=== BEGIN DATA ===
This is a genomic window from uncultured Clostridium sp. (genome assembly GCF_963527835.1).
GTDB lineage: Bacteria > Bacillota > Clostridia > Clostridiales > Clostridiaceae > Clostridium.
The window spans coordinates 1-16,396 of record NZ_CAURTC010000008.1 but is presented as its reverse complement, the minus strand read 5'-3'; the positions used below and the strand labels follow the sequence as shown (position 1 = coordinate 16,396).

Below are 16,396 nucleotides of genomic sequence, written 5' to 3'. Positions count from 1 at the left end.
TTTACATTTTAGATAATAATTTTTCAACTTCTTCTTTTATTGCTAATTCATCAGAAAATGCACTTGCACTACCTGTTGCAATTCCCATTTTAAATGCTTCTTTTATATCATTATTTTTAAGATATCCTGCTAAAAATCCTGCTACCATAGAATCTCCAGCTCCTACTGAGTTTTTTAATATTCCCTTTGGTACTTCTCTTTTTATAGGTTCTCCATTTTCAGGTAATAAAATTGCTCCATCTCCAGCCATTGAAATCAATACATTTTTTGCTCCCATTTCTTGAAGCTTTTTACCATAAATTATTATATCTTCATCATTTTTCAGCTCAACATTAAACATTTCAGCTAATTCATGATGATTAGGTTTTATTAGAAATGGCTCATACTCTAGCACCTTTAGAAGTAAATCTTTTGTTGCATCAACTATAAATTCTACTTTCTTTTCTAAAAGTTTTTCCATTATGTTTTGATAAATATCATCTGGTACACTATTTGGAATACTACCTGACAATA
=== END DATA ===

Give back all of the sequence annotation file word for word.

This is a genomic window from uncultured Clostridium sp. (genome assembly GCF_963527835.1).
GTDB lineage: Bacteria > Bacillota > Clostridia > Clostridiales > Clostridiaceae > Clostridium.
The window spans coordinates 1-16,396 of record NZ_CAURTC010000008.1 but is presented as its reverse complement, the minus strand read 5'-3'; the positions used below and the strand labels follow the sequence as shown (position 1 = coordinate 16,396).

Below are 16,396 nucleotides of genomic sequence, written 5' to 3'. Positions count from 1 at the left end.
TTTACATTTTAGATAATAATTTTTCAACTTCTTCTTTTATTGCTAATTCATCAGAAAATGCACTTGCACTACCTGTTGCAATTCCCATTTTAAATGCTTCTTTTATATCATTATTTTTAAGATATCCTGCTAAAAATCCTGCTACCATAGAATCTCCAGCTCCTACTGAGTTTTTTAATATTCCCTTTGGTACTTCTCTTTTTATAGGTTCTCCATTTTCAGGTAATAAAATTGCTCCATCTCCAGCCATTGAAATCAATACATTTTTTGCTCCCATTTCTTGAAGCTTTTTACCATAAATTATTATATCTTCATCATTTTTCAGCTCAACATTAAACATTTCAGCTAATTCATGATGATTAGGTTTTATTAGAAATGGCTCATACTCTAGCACCTTTAGAAGTAAATCTTTTGTTGCATCAACTATAAATTCTACTTTCTTTTCTAAAAGTTTTTCCATTATGTTTTGATAAATATCATCTGGTACACTATTTGGAATACTACCTGACAATA